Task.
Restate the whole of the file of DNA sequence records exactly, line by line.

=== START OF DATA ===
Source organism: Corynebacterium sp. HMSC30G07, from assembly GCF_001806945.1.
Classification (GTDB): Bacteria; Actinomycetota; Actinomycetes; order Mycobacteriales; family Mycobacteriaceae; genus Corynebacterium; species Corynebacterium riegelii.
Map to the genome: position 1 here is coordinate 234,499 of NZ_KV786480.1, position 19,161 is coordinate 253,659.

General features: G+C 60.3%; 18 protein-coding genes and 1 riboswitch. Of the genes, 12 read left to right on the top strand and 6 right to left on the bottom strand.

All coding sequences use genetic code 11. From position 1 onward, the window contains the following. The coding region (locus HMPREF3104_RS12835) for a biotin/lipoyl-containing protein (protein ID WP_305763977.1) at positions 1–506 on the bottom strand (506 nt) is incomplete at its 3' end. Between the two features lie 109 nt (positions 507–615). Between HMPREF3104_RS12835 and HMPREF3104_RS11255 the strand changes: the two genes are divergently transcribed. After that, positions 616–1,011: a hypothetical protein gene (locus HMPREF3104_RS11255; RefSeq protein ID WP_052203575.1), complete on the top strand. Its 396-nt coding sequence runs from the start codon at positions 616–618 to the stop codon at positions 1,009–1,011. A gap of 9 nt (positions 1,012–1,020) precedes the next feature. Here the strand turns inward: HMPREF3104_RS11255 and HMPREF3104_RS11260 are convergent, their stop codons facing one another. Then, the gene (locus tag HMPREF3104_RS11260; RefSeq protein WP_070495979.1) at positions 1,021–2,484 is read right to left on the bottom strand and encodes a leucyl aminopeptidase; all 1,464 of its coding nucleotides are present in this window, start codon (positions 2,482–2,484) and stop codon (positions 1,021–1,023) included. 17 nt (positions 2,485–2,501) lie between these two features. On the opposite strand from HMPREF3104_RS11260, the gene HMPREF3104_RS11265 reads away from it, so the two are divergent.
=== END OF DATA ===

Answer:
Source organism: Corynebacterium sp. HMSC30G07, from assembly GCF_001806945.1.
Classification (GTDB): Bacteria; Actinomycetota; Actinomycetes; order Mycobacteriales; family Mycobacteriaceae; genus Corynebacterium; species Corynebacterium riegelii.
Map to the genome: position 1 here is coordinate 234,499 of NZ_KV786480.1, position 19,161 is coordinate 253,659.

General features: G+C 60.3%; 18 protein-coding genes and 1 riboswitch. Of the genes, 12 read left to right on the top strand and 6 right to left on the bottom strand.

All coding sequences use genetic code 11. From position 1 onward, the window contains the following. The coding region (locus HMPREF3104_RS12835) for a biotin/lipoyl-containing protein (protein ID WP_305763977.1) at positions 1–506 on the bottom strand (506 nt) is incomplete at its 3' end. Between the two features lie 109 nt (positions 507–615). Between HMPREF3104_RS12835 and HMPREF3104_RS11255 the strand changes: the two genes are divergently transcribed. After that, positions 616–1,011: a hypothetical protein gene (locus HMPREF3104_RS11255; RefSeq protein ID WP_052203575.1), complete on the top strand. Its 396-nt coding sequence runs from the start codon at positions 616–618 to the stop codon at positions 1,009–1,011. A gap of 9 nt (positions 1,012–1,020) precedes the next feature. Here the strand turns inward: HMPREF3104_RS11255 and HMPREF3104_RS11260 are convergent, their stop codons facing one another. Then, the gene (locus tag HMPREF3104_RS11260; RefSeq protein WP_070495979.1) at positions 1,021–2,484 is read right to left on the bottom strand and encodes a leucyl aminopeptidase; all 1,464 of its coding nucleotides are present in this window, start codon (positions 2,482–2,484) and stop codon (positions 1,021–1,023) included. 17 nt (positions 2,485–2,501) lie between these two features. On the opposite strand from HMPREF3104_RS11260, the gene HMPREF3104_RS11265 reads away from it, so the two are divergent.